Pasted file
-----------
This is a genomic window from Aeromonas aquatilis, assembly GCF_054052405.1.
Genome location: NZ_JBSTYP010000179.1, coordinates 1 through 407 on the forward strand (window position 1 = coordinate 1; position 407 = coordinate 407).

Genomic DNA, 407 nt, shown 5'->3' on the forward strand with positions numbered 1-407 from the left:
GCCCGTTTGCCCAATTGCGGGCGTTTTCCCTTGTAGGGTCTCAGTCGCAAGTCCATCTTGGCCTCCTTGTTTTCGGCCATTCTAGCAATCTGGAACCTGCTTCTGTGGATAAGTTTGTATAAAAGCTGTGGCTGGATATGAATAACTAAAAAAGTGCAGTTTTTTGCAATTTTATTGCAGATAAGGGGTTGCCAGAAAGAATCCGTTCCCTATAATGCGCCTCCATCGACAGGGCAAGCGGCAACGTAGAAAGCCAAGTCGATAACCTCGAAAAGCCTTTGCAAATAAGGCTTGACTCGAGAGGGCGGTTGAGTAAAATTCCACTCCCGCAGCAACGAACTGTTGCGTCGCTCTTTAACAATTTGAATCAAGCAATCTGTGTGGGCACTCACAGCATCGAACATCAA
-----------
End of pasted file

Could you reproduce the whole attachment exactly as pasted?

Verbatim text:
This is a genomic window from Aeromonas aquatilis, assembly GCF_054052405.1.
Genome location: NZ_JBSTYP010000179.1, coordinates 1 through 407 on the forward strand (window position 1 = coordinate 1; position 407 = coordinate 407).

Genomic DNA, 407 nt, shown 5'->3' on the forward strand with positions numbered 1-407 from the left:
GCCCGTTTGCCCAATTGCGGGCGTTTTCCCTTGTAGGGTCTCAGTCGCAAGTCCATCTTGGCCTCCTTGTTTTCGGCCATTCTAGCAATCTGGAACCTGCTTCTGTGGATAAGTTTGTATAAAAGCTGTGGCTGGATATGAATAACTAAAAAAGTGCAGTTTTTTGCAATTTTATTGCAGATAAGGGGTTGCCAGAAAGAATCCGTTCCCTATAATGCGCCTCCATCGACAGGGCAAGCGGCAACGTAGAAAGCCAAGTCGATAACCTCGAAAAGCCTTTGCAAATAAGGCTTGACTCGAGAGGGCGGTTGAGTAAAATTCCACTCCCGCAGCAACGAACTGTTGCGTCGCTCTTTAACAATTTGAATCAAGCAATCTGTGTGGGCACTCACAGCATCGAACATCAA